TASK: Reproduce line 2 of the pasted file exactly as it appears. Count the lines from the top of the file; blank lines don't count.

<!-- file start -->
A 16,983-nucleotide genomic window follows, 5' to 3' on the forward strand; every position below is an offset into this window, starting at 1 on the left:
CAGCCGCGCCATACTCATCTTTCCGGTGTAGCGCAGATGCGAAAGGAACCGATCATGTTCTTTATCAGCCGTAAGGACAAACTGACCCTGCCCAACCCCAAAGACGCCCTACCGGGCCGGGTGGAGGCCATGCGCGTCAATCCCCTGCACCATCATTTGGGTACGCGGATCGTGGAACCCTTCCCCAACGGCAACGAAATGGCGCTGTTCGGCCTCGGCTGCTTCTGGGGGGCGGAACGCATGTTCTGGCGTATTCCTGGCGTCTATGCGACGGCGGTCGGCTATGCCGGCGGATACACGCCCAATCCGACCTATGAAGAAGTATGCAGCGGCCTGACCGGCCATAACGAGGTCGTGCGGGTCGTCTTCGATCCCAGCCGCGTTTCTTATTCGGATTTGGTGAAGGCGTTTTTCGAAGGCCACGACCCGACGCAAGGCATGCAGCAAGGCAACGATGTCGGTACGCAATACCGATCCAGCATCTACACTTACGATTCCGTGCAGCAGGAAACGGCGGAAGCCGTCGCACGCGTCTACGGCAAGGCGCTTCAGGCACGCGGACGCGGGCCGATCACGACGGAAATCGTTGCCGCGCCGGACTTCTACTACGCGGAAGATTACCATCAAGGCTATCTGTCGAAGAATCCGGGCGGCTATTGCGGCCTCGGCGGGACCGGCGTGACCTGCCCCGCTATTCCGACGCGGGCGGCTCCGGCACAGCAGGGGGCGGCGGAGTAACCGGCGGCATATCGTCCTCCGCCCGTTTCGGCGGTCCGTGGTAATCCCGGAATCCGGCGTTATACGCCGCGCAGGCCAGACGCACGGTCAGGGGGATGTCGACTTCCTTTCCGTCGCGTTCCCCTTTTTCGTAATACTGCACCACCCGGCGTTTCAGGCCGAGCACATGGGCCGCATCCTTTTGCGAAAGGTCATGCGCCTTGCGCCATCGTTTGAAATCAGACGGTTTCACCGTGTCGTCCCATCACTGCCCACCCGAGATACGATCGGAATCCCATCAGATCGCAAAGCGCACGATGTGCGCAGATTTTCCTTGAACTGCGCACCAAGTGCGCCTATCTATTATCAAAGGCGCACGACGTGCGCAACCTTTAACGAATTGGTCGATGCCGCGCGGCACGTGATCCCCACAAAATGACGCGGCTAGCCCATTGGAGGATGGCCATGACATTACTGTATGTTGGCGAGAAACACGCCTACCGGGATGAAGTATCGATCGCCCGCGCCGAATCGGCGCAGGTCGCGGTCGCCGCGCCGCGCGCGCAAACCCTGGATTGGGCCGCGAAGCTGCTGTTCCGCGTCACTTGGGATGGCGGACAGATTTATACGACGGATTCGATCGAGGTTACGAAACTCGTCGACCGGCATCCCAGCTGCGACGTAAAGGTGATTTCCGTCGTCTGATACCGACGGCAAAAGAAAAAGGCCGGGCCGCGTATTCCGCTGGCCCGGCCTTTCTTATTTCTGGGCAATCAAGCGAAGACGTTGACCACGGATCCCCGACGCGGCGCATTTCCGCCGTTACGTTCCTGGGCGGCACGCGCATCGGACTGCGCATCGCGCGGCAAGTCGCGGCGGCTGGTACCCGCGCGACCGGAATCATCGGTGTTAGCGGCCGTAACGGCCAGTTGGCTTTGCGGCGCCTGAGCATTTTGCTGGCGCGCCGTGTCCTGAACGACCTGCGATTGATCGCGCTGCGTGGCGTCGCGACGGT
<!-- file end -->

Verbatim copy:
CAGCCGCGCCATACTCATCTTTCCGGTGTAGCGCAGATGCGAAAGGAACCGATCATGTTCTTTATCAGCCGTAAGGACAAACTGACCCTGCCCAACCCCAAAGACGCCCTACCGGGCCGGGTGGAGGCCATGCGCGTCAATCCCCTGCACCATCATTTGGGTACGCGGATCGTGGAACCCTTCCCCAACGGCAACGAAATGGCGCTGTTCGGCCTCGGCTGCTTCTGGGGGGCGGAACGCATGTTCTGGCGTATTCCTGGCGTCTATGCGACGGCGGTCGGCTATGCCGGCGGATACACGCCCAATCCGACCTATGAAGAAGTATGCAGCGGCCTGACCGGCCATAACGAGGTCGTGCGGGTCGTCTTCGATCCCAGCCGCGTTTCTTATTCGGATTTGGTGAAGGCGTTTTTCGAAGGCCACGACCCGACGCAAGGCATGCAGCAAGGCAACGATGTCGGTACGCAATACCGATCCAGCATCTACACTTACGATTCCGTGCAGCAGGAAACGGCGGAAGCCGTCGCACGCGTCTACGGCAAGGCGCTTCAGGCACGCGGACGCGGGCCGATCACGACGGAAATCGTTGCCGCGCCGGACTTCTACTACGCGGAAGATTACCATCAAGGCTATCTGTCGAAGAATCCGGGCGGCTATTGCGGCCTCGGCGGGACCGGCGTGACCTGCCCCGCTATTCCGACGCGGGCGGCTCCGGCACAGCAGGGGGCGGCGGAGTAACCGGCGGCATATCGTCCTCCGCCCGTTTCGGCGGTCCGTGGTAATCCCGGAATCCGGCGTTATACGCCGCGCAGGCCAGACGCACGGTCAGGGGGATGTCGACTTCCTTTCCGTCGCGTTCCCCTTTTTCGTAATACTGCACCACCCGGCGTTTCAGGCCGAGCACATGGGCCGCATCCTTTTGCGAAAGGTCATGCGCCTTGCGCCATCGTTTGAAATCAGACGGTTTCACCGTGTCGTCCCATCACTGCCCACCCGAGATACGATCGGAATCCCATCAGATCGCAAAGCGCACGATGTGCGCAGATTTTCCTTGAACTGCGCACCAAGTGCGCCTATCTATTATCAAAGGCGCACGACGTGCGCAACCTTTAACGAATTGGTCGATGCCGCGCGGCACGTGATCCCCACAAAATGACGCGGCTAGCCCATTGGAGGATGGCCATGACATTACTGTATGTTGGCGAGAAACACGCCTACCGGGATGAAGTATCGATCGCCCGCGCCGAATCGGCGCAGGTCGCGGTCGCCGCGCCGCGCGCGCAAACCCTGGATTGGGCCGCGAAGCTGCTGTTCCGCGTCACTTGGGATGGCGGACAGATTTATACGACGGATTCGATCGAGGTTACGAAACTCGTCGACCGGCATCCCAGCTGCGACGTAAAGGTGATTTCCGTCGTCTGATACCGACGGCAAAAGAAAAAGGCCGGGCCGCGTATTCCGCTGGCCCGGCCTTTCTTATTTCTGGGCAATCAAGCGAAGACGTTGACCACGGATCCCCGACGCGGCGCATTTCCGCCGTTACGTTCCTGGGCGGCACGCGCATCGGACTGCGCATCGCGCGGCAAGTCGCGGCGGCTGGTACCCGCGCGACCGGAATCATCGGTGTTAGCGGCCGTAACGGCCAGTTGGCTTTGCGGCGCCTGAGCATTTTGCTGGCGCGCCGTGTCCTGAACGACCTGCGATTGATCGCGCTGCGTGGCGTCGCGACGGT